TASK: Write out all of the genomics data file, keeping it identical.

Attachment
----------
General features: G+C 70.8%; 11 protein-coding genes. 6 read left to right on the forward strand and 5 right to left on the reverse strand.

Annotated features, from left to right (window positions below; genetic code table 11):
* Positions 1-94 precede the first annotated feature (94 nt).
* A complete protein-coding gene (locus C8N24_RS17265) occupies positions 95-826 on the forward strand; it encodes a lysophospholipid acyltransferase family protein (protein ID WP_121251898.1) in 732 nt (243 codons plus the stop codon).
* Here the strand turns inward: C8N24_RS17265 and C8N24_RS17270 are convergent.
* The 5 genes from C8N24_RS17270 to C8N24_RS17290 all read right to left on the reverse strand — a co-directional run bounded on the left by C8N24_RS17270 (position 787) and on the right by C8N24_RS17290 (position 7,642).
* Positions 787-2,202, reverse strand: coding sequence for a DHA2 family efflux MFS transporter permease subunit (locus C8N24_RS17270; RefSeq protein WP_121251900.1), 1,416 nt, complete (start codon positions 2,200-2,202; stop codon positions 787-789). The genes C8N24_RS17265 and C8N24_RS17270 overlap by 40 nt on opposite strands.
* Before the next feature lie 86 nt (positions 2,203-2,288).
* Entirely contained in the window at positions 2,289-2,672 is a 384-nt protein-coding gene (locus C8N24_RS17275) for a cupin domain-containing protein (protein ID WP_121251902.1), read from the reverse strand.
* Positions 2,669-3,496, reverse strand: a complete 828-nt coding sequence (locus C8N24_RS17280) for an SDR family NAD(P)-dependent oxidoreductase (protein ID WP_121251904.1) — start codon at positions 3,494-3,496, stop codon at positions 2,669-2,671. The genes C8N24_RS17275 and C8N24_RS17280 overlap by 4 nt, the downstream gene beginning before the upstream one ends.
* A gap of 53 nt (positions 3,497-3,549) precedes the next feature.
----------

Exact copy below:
General features: G+C 70.8%; 11 protein-coding genes. 6 read left to right on the forward strand and 5 right to left on the reverse strand.

Annotated features, from left to right (window positions below; genetic code table 11):
* Positions 1-94 precede the first annotated feature (94 nt).
* A complete protein-coding gene (locus C8N24_RS17265) occupies positions 95-826 on the forward strand; it encodes a lysophospholipid acyltransferase family protein (protein ID WP_121251898.1) in 732 nt (243 codons plus the stop codon).
* Here the strand turns inward: C8N24_RS17265 and C8N24_RS17270 are convergent.
* The 5 genes from C8N24_RS17270 to C8N24_RS17290 all read right to left on the reverse strand — a co-directional run bounded on the left by C8N24_RS17270 (position 787) and on the right by C8N24_RS17290 (position 7,642).
* Positions 787-2,202, reverse strand: coding sequence for a DHA2 family efflux MFS transporter permease subunit (locus C8N24_RS17270; RefSeq protein WP_121251900.1), 1,416 nt, complete (start codon positions 2,200-2,202; stop codon positions 787-789). The genes C8N24_RS17265 and C8N24_RS17270 overlap by 40 nt on opposite strands.
* Before the next feature lie 86 nt (positions 2,203-2,288).
* Entirely contained in the window at positions 2,289-2,672 is a 384-nt protein-coding gene (locus C8N24_RS17275) for a cupin domain-containing protein (protein ID WP_121251902.1), read from the reverse strand.
* Positions 2,669-3,496, reverse strand: a complete 828-nt coding sequence (locus C8N24_RS17280) for an SDR family NAD(P)-dependent oxidoreductase (protein ID WP_121251904.1) — start codon at positions 3,494-3,496, stop codon at positions 2,669-2,671. The genes C8N24_RS17275 and C8N24_RS17280 overlap by 4 nt, the downstream gene beginning before the upstream one ends.
* A gap of 53 nt (positions 3,497-3,549) precedes the next feature.